The Commissioner of State Revenue (Qld) has been successful before the Qld District Court in seeking summary judgment against a group of 3 taxpayers to recover unpaid payroll tax, penalty tax and unpaid tax interest.
The taxpayers raised a number of arguments in disputing the proceedings and the Commissioner’s application.
- Among other things, the taxpayers disputed the giving (or serving) of the assessment notices on a date earlier than 9 February 2015.
- In turn, the taxpayers disputed the appropriateness of bringing the application for summary judgment when, it was argued, the 60-day limit for lodging an objection had not yet expired, and therefore, the taxpayers’ right to object to the assessments had not been exhausted.
- The taxpayers also sought to defend the proceedings on the basis that the relevant provisions of the Payroll Tax Act 1971 (Qld), which imposed liability, were void or invalid because of s 92 of the Commonwealth Constitution.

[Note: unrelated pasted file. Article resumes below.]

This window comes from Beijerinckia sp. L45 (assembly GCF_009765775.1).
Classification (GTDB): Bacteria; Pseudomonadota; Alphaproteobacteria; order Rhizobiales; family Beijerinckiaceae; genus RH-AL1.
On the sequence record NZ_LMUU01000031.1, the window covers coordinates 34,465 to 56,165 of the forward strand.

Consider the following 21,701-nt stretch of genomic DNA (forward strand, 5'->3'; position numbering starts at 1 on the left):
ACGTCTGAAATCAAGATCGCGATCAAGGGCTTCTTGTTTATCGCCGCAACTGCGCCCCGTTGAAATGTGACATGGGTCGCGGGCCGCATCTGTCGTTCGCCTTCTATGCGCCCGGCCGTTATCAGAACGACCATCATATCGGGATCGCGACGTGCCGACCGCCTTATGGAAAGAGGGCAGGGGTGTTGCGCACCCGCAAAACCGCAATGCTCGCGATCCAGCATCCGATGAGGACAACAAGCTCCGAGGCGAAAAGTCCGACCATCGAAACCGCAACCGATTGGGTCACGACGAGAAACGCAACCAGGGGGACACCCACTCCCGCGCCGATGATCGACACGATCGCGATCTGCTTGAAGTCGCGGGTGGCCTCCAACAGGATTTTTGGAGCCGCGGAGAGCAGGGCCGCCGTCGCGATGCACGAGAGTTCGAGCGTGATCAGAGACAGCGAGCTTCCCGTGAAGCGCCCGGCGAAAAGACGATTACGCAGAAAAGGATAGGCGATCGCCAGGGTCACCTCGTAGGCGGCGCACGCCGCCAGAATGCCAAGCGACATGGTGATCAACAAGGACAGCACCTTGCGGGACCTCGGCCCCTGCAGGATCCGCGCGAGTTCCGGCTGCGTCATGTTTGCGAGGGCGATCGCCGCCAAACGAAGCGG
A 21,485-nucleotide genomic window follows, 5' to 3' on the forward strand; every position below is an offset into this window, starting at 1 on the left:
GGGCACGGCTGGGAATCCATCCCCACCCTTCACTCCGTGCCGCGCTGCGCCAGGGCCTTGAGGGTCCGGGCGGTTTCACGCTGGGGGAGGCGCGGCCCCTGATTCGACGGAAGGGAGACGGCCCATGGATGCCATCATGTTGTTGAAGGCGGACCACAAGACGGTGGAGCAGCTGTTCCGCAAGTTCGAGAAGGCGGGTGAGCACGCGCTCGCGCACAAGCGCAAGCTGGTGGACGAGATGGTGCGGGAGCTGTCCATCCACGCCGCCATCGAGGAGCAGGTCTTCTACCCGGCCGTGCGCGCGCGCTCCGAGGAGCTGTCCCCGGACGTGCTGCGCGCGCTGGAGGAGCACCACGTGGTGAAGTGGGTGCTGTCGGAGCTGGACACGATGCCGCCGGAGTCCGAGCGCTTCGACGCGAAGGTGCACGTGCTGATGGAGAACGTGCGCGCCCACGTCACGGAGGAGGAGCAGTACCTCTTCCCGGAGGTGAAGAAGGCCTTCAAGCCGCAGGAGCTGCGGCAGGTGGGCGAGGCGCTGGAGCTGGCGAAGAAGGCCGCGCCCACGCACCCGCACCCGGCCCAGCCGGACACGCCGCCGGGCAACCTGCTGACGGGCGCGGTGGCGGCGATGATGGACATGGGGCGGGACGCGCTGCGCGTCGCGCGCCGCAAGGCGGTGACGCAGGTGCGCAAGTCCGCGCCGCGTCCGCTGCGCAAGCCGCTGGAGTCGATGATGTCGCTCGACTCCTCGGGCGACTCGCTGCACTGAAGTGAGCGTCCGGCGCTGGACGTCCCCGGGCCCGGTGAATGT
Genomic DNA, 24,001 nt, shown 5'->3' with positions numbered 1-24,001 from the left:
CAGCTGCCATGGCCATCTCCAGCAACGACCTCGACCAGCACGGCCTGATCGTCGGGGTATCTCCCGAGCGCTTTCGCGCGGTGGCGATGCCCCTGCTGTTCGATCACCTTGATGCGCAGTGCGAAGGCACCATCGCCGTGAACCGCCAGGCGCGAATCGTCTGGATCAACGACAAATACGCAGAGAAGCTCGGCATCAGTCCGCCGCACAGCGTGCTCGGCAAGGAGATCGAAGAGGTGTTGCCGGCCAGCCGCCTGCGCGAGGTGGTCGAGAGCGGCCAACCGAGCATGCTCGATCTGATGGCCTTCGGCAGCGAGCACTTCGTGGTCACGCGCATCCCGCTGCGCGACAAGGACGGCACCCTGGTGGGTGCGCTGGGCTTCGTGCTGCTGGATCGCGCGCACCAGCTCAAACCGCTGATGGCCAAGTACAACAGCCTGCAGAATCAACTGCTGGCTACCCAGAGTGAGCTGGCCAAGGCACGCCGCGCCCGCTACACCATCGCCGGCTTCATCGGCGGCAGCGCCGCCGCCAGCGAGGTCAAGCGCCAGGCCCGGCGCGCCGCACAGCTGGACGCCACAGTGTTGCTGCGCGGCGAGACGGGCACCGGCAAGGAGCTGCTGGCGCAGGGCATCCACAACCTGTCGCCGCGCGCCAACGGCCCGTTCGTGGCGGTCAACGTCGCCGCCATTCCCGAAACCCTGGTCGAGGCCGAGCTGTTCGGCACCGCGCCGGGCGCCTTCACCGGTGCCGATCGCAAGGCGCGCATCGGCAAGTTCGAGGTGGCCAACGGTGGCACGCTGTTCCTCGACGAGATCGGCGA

The Qld District Court held it was appropriate to exercise its discretion under Rule 292 of the Uniform Civil Procedure Rules 1999 (Qld) to give judgment for the Commissioner against the taxpayers. The Court was satisfied that the taxpayers had no real prospect of defending the Commissioner’s claim, and that there was no need for a trial of the claim.
(Comr of State Revenue v Gympie Noosa Broadcasters Pty Ltd & Ors  QDC 074, Qld District Court, Bowskill DCJ, 17 April 2015.)
[LTN 73, 20/4/15]